What might have happened if Britain had not gone to war in 1914 and Germany had won the war against France and Russia? Would there have been no Weimar crises, Hitler and Nazism, and no Second World War, with its long list of horrors? Moreover, would not Europe today look much as it does anyway, with Germany the dominant economic and political power? These kinds of counterfactual or hypothetical questions can sometimes be useful. Lately, however, they have become so popular that they form a genre all to themselves. Changing one among many political variables or key decisions, while assuming that an entire alternative chain of events would unfold as one might wish, may raise scenarios worth mulling over, but most historians are sceptical of going so far as to write an entire volume of “counterfactual” history. If some general speculations of that kind are not new to our time, since 1990 more “what if” stories have appeared as books, novels, documentaries and movies than in all the previous centuries put together.
The sheer volume of this material makes it impossible to overlook. Anglo-American writers appear to be over-represented in this field: to mention one example, they have produced 80 per cent of the “future fictions” that deal with Nazism, while Germans have put out a large portion of the rest. The creators want their efforts taken seriously, not written off as parlour games. Richard Evans takes them at their word and subjects the vast output to critical historical analysis. He presented the results in three instalments last year as the prestigious Menahem Stern lectures in Jerusalem, and he publishes them here, with some additions and afterthoughts, in a stimulating, thought-provoking and in places quite humorous book that will be of interest to professional and lay readers alike. The counterfactualists and their fans, however, will not be amused.
Counterfactual history done in such broad strokes ‘allows historians to rewrite history according to their present-day purposes and prejudices’
Evans’ explanation for the imaginative turn to counterfactualism since 1990 is that several social, political and cultural changes came together. First, the great ideologies such as fascism, communism, socialism, Marxism and other doctrines that had dominated Western thought for so long, turned out to be fallacious, or as Evans puts it, “the isms all became wasms”. Therewith, the old reliable teleologies vanished “and history became open-ended, freeing up a space for speculation about the courses it might have taken”. At the same time, postmodernism emphasised the subjectivity of the historian, which in turn partly undermined or threatened to date the scientific search for objectivity. Evans approvingly quotes a 2004 comment from historian (and now Labour politician) Tristram Hunt, bemoaning the marginalisation of rigorous social history by the new cultural history, with the upshot “that what we are offered in the postmodern world of contingency and irony is a series of biographical discourses in which one narrative is as valid as another. One history is as good as another and with it the blurring of factual, counter-factual and fiction. All history is ‘what if’ history.”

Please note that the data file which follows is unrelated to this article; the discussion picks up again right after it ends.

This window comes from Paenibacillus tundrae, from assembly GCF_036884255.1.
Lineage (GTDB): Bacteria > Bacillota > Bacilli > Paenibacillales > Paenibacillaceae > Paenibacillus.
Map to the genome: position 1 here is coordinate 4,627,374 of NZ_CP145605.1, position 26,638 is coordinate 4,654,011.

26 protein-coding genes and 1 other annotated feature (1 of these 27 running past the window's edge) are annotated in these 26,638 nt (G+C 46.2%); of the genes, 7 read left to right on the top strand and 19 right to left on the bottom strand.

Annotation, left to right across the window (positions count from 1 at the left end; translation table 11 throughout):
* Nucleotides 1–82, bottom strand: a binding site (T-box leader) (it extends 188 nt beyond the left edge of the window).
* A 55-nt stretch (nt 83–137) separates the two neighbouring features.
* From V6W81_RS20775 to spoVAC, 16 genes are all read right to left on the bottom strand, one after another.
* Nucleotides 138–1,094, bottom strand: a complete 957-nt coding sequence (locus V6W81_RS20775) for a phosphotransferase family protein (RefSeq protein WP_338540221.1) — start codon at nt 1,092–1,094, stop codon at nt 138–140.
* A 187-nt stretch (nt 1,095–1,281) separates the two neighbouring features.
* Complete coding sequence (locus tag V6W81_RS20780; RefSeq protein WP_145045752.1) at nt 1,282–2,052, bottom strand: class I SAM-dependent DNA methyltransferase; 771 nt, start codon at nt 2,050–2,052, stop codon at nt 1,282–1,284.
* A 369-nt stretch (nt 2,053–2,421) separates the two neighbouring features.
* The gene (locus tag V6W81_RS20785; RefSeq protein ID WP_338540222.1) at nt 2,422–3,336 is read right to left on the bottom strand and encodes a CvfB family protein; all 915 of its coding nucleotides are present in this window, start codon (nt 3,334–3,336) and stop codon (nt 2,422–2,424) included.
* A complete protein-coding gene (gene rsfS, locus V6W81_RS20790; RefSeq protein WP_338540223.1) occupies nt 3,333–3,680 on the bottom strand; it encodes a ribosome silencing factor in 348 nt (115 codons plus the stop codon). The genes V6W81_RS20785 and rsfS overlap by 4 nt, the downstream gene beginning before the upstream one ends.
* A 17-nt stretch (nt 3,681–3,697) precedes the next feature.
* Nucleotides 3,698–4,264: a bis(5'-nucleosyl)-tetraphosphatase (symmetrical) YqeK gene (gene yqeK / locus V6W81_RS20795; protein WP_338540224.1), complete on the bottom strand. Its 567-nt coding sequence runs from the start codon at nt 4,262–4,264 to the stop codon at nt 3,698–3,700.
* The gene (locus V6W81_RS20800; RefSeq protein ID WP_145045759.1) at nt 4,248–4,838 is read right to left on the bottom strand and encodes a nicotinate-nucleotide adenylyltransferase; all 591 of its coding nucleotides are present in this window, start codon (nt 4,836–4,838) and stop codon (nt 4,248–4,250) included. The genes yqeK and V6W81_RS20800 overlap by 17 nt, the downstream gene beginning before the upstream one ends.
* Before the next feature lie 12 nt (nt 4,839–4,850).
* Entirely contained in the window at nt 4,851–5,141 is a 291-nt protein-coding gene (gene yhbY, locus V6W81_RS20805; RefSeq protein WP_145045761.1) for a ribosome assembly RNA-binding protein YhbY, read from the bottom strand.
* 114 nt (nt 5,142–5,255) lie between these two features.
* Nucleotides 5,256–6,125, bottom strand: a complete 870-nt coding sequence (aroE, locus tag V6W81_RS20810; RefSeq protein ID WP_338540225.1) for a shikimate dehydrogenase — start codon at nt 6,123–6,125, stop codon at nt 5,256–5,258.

What are we to make of books such as Niall Ferguson’s pioneering 1997 collection, Virtual History: Alternatives and Counterfactuals, or a similar 2004 effort by Andrew Roberts, What Might Have Been: Leading Historians on Twelve “What Ifs” in History? Evans maintains that these and other conservative writers, including especially British Eurosceptics, have had “more or less a monopoly” on writing these counterfactual accounts. He says the Right’s “declared purpose is to restore free will and contingency to history and to reenthrone the individual actor in history too often studied in terms of impersonal forces”. Those intentions might sound reasonable enough, although when Professor Evans puts the results through an unremitting test, he gives failing grades to the lot.
Indeed, he takes delight in targeting history professors who have wavered from the path into counterfactual territory, and relishes poking holes in the work of Ferguson, not only the edited volume Virtual History but also his provocative, scholarly and compellingly argued 1998 monograph The Pity of War. Evans reprimands everyone and concludes that such work is unhelpful and misleading. On this analysis, the “what if” accounts often read more like “if only” hypotheticals, and sometimes merely wishful thinking. Counterfactual history done in such broad strokes, Evans maintains, “allows historians to rewrite history according to their present-day political purposes and prejudices”. He rejects altering the past along these lines as unconvincing on a number of counts: for stretching probabilities to the breaking point, for being poorly done, or sometimes even for not following the guidelines that Ferguson and others established on how to write satisfactory counterfactual history.
A much-explored scenario in the recent flood of literature and in the media is what would have happened if the Nazis had won the Second World War. Evans trudges through numerous movies and novels, none of which he likes very much. At times he sounds like a realist standing on stage pointing out the various inaccuracies and improbabilities to a flustered director and the actors in a play. He might well agree, of course, that we still have to leave room for the possibilities of learning about the past, besides getting the facts straight.
Historians frequently use at least short-term, as opposed to more extended, counterfactuals to analyse all kinds of happenings, most obviously to weigh the decisions of leaders at key turning points. For example, by briefly posing a counterfactual, we can bring out what was at stake in October 1941 when Stalin, hiding in a bomb shelter, attempted to offer Hitler generous peace terms, by which he would concede all of European Russia west of the Ural Mountains. As we know, at that moment, Hitler was at the pinnacle of his power, and would have none of it. However, only a few months later in December, the Red Army held Moscow and began to push back. At that time, Hitler could have withdrawn, and Stalin might still have agreed to a draconian peace. Nevertheless, the German leader in his hubris would not consider ordering a retreat, and the already horrific struggle in the East quickly descended into further mass crimes and genocide.